I personally like the Hybrib model (2.5% fixed + 2.5% variable) (yields 5% at 40 years with low volutility) but ESRBob's (yields 5.5% at 40 years) is not bad either but volitile. Most of you guys might think I'm full of BS or selling something that way I harp on this, but my only motivation was and is, is to understand the math behind the/a SWR and what make a good withdrawl model. All the above is with NO extras nor Ty's old age reduction scenerios. Adding Extras and/or Ty improves the SWr further.

I hope to ER in 3 to 5 to 10 years (depends on mkt) and will soon pick my model for the next couple of years at least.

From Nords, not picking a fight but i disagree with your statement (read Guyton many times).
- Guyton's "rules" don't allow for much catch-up to inflation. You set a higher initial withdrawal rate because you have to live with that for a very long time while inflation eats away at it.
Guyton throttles the withdrawls (up and down) based on the withdrawl percentage from the previous year. It keeps up with inflation well and also the portfolio growth. He starts with a higher withdrawl rate because he can throttle up/down the withdrawls based on the limits he imposes on the upper and lower bands of that rate.

I won't bore everyone with another graph. :P

job
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Re: New Withdrawal Rate Study
Old 05-31-2006, 09:24 PM   #7
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Re: New Withdrawal Rate Study

Quote:
Guyton is not too complicated
perhaps not ... i'm just not too sharp ... i've read the article several times and it's still not entirely clear to me, but as I said, I'm not too sharp.
ps: I like the charts
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Re: New Withdrawal Rate Study
Old 05-31-2006, 09:34 PM   #8
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Re: New Withdrawal Rate Study

How do those withdrawl models perform vs monte carlo where

1) the MC pseudo random number generator is Gaussian

2) the MC pseudo random number generator is Uniform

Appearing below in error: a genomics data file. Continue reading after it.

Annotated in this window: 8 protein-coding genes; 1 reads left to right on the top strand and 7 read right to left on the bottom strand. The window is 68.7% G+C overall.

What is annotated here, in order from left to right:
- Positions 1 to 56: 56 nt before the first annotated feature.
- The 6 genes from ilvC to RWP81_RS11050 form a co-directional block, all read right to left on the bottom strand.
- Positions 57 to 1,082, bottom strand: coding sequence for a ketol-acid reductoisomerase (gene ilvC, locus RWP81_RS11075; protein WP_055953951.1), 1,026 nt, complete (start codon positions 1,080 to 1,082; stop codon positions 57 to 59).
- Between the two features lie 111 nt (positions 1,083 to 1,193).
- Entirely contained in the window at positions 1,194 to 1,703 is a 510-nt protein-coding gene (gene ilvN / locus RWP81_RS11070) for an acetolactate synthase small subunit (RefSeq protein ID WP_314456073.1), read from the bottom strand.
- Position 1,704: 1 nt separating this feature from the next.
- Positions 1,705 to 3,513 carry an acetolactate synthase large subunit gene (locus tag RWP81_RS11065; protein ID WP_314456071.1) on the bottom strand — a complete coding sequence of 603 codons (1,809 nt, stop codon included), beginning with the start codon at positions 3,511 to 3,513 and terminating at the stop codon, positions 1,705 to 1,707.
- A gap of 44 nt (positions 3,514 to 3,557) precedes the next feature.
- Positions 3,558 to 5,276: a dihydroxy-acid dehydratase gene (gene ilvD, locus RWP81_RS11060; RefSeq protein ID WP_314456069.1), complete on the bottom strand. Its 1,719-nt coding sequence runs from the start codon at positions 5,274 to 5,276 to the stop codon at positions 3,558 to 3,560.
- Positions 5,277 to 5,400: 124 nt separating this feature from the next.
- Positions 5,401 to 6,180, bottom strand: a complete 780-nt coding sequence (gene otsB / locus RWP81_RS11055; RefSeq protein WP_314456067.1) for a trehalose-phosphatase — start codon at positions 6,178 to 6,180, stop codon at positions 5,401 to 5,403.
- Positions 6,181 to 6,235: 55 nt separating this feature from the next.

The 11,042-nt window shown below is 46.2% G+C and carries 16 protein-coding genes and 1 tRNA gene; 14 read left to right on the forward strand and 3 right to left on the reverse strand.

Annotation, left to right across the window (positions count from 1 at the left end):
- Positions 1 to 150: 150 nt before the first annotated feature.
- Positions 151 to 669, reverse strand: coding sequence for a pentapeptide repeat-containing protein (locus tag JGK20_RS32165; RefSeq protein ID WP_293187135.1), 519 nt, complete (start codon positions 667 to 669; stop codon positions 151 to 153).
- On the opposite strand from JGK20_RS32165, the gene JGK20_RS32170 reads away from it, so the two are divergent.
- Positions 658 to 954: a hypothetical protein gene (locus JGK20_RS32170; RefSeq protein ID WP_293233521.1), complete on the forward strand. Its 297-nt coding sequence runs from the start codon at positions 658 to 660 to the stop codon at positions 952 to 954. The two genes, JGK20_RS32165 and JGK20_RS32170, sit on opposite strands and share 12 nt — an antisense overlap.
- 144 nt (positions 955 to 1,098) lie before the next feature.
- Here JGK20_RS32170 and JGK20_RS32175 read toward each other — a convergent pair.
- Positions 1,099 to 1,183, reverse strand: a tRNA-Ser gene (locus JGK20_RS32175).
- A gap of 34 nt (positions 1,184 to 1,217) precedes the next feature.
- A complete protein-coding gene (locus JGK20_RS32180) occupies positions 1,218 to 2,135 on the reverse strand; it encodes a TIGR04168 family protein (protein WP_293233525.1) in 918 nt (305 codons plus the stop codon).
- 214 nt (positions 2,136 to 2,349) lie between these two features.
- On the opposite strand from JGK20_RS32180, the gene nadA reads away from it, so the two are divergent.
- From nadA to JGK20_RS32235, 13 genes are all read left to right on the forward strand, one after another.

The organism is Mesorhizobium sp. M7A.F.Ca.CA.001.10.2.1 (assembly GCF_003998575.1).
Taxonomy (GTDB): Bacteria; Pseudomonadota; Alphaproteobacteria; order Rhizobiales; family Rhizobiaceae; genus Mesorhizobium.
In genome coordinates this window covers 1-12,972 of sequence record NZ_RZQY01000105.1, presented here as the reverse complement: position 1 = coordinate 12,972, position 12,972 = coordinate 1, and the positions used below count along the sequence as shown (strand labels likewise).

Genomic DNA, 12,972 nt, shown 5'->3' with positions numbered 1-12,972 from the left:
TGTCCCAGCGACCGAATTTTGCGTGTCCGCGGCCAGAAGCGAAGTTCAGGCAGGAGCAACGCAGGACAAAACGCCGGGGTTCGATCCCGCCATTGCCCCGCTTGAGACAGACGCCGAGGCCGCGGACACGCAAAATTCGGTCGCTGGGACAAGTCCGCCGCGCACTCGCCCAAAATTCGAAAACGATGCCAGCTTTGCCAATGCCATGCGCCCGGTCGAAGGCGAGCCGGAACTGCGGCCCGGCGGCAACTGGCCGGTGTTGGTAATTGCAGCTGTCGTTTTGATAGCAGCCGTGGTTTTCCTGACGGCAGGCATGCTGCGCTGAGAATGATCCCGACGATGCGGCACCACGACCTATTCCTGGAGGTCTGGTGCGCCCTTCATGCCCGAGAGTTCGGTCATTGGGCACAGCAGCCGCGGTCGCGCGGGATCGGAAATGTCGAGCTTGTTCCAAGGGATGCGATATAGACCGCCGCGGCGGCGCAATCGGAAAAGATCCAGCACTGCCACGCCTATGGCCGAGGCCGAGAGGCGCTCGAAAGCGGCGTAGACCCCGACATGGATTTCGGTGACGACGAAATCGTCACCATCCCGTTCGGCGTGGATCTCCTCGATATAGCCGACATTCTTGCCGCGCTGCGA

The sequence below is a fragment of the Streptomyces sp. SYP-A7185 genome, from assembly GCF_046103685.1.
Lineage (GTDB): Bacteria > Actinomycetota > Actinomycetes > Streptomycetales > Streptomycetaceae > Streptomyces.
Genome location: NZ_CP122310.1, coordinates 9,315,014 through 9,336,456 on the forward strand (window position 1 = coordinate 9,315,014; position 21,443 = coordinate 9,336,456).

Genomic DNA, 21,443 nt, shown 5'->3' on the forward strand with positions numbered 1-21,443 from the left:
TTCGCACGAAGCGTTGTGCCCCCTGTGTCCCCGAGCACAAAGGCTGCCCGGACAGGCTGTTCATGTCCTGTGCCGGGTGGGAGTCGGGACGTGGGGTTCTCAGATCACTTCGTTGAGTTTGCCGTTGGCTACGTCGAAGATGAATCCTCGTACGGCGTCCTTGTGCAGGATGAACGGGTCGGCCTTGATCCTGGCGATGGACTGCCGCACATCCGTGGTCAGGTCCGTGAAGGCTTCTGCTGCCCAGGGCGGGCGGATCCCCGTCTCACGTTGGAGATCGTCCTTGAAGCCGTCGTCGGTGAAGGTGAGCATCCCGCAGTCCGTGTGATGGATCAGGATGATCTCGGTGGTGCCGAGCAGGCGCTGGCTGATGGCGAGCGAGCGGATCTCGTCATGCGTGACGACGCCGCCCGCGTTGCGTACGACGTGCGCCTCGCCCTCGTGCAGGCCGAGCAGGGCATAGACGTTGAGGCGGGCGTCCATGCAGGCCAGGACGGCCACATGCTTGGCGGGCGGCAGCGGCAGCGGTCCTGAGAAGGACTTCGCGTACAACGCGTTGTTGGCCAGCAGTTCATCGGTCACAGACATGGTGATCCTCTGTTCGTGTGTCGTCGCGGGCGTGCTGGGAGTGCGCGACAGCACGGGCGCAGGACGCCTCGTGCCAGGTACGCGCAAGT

3) the pseudo random number generator has been modified to look in some way more real world than pure noise. Some attempts have been done at this but there is no settled upon approach.
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Re: New Withdrawal Rate Study
Old 05-31-2006, 10:32 PM   #9
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Re: New Withdrawal Rate Study

Was listening to Dave Ramsey on the long drive home today and someone asked how much is enough for retirement, his reply was in effect an 8% SWR, claiming 12% in mutual fund returns and 4% inflation.

I know, I know, it's entertainment radio.
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Re: New Withdrawal Rate Study
Old 05-31-2006, 10:52 PM   #10
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Re: New Withdrawal Rate Study

Guyton explained without all the BS;

first seperate the rules to determine the actual withdrawl and then the rules to get the money from which account.

Calc withdrawl:
At its heart it is the FIRECALC method, a fixed inflation adjusted method. *Withdrawls grow with inflation .. unless the portfolio has pretty bad results in which case the withdrawl is what it was last year (frozen).

Now if the portfolio does real good or real bad then of course the withdrawl rate will go down or up. *If the withdrawl rate goes outside some bounds (+/-20%) from the initial withdrawl rate, the withdrawl gets adjusted (-/+ 10)%.

Example 1: port = $100 and withdrawls = $4 => so withdrawl rate = 4%, ..
but just had *a bad year/s and port = $75, so the withdrawl rate is 4/75=5.3%. *5.3% is over then 20% threshold from the 4% withdrawl rate so CPR kicks in and the withdrawl is reduced 10% to $3.6.

Example 2: port = $100 and withdrawls = $4 => so withdrawl rate = 4%, ..
but just had *a good year/s and port = $135, so the withdrawl rate is 4/135=2.9%. *2.9% is over the 20% threshold from the 4% withdrawl rate so PR kicks in and the withdrawl is increased 10% to $4.4.

In each case the 4% initial withdrawl rate is the 'anchor' which your portfolio and withdrawls are measured against. *When the withdrawl rate gets to high (because of low portfolio value) then the withdrawls get reduced and when the withdrawl rate gets too low(due to a much larger portfolio), the withdrawls get increased.